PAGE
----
Breaking through the Fog by Dr Barry Raphael

January 23, 2018 at 9:56 am Leave a comment

Breaking Through the Fog

Progress is never in a straight line, especially if you’re surrounded by fog.  My journey through the orthodontic wilderness is an example.  The forest of the orthodontic specialty is populated with the tall trees of orthodoxy.  “Malocclusion is the problem”, “Never expand the lower canines”, “All cases must finish in Angle Class 1”, “Extraction of teeth has no ill effects”, and so on.  But when I became educated on the issue of sleep and the disorders of breathing during sleep, some of these concepts no longer made as much sense to me as they once had.  Instead of malocclusion being the problem (and braces the solution), it now appears that malocclusion is a symptom – a process of the teeth compensating for another problem in the jaws, face, or head.

For instance, when a baby is having trouble breathing, say, due to nasal congestion, she will position her head in such a way to open the oral airway in order to compensate. After all, taking the next breath is the most important thing we do moment to moment.  But that changes the functional matrix of the mouth, what with the tongue no longer supporting the growing palate and the lips and cheeks now active in swallowing.  Over time, the maxilla distorts in shape and when the innocent teeth erupt they have no good place to fit and just accommodate to the smaller space.  To make matters worse, she is now breathing unfiltered air and expelling too much carbon dioxide from overbreathing and her biochemistry is now out of whack, too.  And I’m supposed to fix all this with braces?  That just doesn’t make sense.

For a while, I was quite disoriented as I kept (and keep) bumping into these trees of orthodoxy.  I had to examine each orthodoxy and ask, “Is what I once learned still true?”, and “If it is true, is it still useful?”  I will always have my ethical standards to maintain, but if I’m going to be truthful with my patients, I can no longer just say, “You need braces because you got your crooked teeth from your parents” and that’s it.  I have to help my patients understand that they have issues with their health that have led them to this place and that they should at least consider taking care of themselves better.  Plus, I now feel the obligation to help them do that within the scope of my practice.

For instance, if a child is sitting in my chair with her mouth hanging open, I know she is not breathing properly and probably not sleeping well, either.  Many kids are in a fog of their own, with attention deficit and neurocognitive issues from a lack of deep sleep.  Should I just ignore that and just straighten their teeth?  What kind of healthcare provider would I be if I did that?  I have to help them learn to clean and clear their nose and close their lips at the very least.  Better yet, I can teach them to place their tongue on the palate and learn to swallow without using their lips and chin and cheeks so their teeth are not jammed together by the muscles.  After all, I am a doctor, aren’t I?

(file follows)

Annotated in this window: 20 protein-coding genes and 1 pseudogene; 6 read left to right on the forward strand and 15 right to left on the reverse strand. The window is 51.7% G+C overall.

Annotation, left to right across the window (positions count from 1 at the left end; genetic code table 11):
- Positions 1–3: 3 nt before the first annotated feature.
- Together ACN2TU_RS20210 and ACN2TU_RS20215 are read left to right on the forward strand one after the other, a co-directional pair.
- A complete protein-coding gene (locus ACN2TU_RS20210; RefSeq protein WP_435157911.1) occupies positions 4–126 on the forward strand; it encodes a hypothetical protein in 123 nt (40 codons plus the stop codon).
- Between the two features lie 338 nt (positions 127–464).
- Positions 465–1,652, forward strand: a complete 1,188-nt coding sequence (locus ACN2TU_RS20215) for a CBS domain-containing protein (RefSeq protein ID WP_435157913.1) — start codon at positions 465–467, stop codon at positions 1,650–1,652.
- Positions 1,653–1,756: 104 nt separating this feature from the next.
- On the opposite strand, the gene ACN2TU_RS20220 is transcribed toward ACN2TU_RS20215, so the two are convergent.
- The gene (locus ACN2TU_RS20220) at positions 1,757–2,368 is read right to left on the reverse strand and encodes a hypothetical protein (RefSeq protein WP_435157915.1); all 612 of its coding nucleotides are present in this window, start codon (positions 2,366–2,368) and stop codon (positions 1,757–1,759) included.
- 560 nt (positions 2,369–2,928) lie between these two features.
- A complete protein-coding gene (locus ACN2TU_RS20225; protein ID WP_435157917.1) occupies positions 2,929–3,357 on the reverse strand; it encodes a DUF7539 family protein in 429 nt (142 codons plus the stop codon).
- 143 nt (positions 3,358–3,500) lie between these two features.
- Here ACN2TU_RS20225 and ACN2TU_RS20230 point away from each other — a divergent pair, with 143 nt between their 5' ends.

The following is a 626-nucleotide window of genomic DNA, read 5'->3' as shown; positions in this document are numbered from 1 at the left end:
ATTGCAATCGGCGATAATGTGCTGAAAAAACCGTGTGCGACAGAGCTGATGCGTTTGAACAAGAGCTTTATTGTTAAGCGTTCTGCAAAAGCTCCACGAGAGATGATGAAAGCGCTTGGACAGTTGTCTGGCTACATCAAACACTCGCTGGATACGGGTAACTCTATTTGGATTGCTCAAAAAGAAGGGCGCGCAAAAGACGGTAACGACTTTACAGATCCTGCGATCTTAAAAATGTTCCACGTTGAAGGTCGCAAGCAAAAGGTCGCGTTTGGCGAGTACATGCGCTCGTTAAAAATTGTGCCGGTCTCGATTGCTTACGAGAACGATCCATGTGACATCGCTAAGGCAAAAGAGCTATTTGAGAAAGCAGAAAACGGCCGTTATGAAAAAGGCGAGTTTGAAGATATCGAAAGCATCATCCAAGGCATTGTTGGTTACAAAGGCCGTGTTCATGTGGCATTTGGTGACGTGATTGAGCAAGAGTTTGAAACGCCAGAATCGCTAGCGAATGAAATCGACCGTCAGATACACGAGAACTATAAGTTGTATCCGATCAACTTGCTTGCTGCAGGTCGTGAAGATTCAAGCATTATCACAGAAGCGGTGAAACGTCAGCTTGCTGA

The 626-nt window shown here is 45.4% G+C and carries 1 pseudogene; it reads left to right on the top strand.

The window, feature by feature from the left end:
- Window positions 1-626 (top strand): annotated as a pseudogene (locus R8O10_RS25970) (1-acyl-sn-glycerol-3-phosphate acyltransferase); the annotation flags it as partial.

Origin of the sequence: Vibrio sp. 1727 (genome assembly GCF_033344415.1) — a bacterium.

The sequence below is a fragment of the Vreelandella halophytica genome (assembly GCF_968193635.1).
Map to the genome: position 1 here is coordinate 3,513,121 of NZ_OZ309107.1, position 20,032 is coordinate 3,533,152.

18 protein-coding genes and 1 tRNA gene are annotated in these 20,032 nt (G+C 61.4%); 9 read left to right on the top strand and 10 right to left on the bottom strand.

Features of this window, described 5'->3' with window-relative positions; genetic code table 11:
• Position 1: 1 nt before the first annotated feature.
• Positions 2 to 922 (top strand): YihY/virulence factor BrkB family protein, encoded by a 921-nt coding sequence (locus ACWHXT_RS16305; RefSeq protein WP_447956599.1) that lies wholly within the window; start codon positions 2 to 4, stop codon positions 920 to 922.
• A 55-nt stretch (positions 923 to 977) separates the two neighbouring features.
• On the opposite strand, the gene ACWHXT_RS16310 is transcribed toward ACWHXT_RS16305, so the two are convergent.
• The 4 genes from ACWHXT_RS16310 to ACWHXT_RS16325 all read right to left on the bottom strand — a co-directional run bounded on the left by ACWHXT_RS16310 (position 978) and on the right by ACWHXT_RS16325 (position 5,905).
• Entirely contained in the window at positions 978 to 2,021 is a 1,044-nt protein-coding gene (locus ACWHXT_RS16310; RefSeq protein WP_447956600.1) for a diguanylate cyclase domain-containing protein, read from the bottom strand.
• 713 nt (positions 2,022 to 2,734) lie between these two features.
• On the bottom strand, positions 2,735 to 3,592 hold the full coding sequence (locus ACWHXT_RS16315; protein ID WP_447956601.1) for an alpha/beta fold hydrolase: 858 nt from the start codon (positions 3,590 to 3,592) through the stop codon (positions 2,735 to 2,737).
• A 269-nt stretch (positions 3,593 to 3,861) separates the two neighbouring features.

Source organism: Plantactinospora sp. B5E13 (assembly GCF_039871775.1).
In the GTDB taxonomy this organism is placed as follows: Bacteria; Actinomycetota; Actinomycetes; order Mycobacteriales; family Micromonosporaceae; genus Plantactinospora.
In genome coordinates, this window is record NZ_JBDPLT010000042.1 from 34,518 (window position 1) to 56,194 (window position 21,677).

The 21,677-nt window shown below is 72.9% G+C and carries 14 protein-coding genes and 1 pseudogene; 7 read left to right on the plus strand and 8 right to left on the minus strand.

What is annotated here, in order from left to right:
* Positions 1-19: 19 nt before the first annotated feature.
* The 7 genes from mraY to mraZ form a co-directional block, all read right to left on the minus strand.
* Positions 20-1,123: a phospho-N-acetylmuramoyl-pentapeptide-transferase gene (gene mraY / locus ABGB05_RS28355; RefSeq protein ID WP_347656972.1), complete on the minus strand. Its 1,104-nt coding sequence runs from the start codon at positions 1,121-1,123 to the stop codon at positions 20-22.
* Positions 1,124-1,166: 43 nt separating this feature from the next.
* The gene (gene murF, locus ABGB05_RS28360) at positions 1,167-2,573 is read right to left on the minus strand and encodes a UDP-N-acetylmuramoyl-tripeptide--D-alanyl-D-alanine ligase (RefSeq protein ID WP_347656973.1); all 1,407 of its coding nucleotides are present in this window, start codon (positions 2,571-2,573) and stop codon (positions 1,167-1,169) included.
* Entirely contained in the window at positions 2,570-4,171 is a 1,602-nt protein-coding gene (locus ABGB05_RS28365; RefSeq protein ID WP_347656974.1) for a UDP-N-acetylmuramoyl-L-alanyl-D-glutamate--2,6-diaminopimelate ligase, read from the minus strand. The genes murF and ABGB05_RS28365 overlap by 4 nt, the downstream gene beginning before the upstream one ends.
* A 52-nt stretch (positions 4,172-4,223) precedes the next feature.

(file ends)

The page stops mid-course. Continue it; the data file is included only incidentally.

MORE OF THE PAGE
Some of the fog of my orthodontic education is lifting as I have found practical methods for helping children and adults become healthier as well as having a pretty smile.  But the fog remains for much of the dental profession.  Many professionals continue to feel comfortable in the woods with the big trees to hide behind.    Those who are making a good living from practicing in the old way, or who are running institutions whose reputation is based on the older orthodoxies, are very reluctant to let go of what is comfortable and safe.  I don’t blame them.  I was like that, too, for a long time.  I remember hearing specific voices (Robert Ricketts, Leon Kusic, Duane Grummons, and John Mew, to mention just a few) challenging me to recognize this information but refused to heed the call for first 27 years of my 34-year career.

Now the fog is lifting for others, too. The American Dental Association – not often known for progressive positions – has nevertheless come out with a position paper on the role of dentistry in treating sleep and breathing problems.  Their statement that dentists have the obligation to help children “develop an optimal physiologic airway and breathing pattern” is perhaps the most forward-thinking policy I could imagine and sets the stage for our profession to advance dramatically in the mission for children’s health.

This is a most exciting time to be in dentistry.  I see the sun shining on a bright, fogless future.


Entry filed under: Uncategorized. Tags: .

Sleep-Related Breathing Disorders. Airway and Facial Development Zoomcast episode 72.

Leave a Reply

Fill in your details below or click an icon to log in: Logo

You are commenting using your account. Log Out /  Change )

Facebook photo

You are commenting using your Facebook account. Log Out /  Change )

Connecting to %s

This site uses Akismet to reduce spam. Learn how your comment data is processed.

Trackback this post  |  Subscribe to the comments via RSS Feed

Recent Posts

Enter your email address to follow this blog and receive notifications of new posts by email.

Join 43 other subscribers

%d bloggers like this: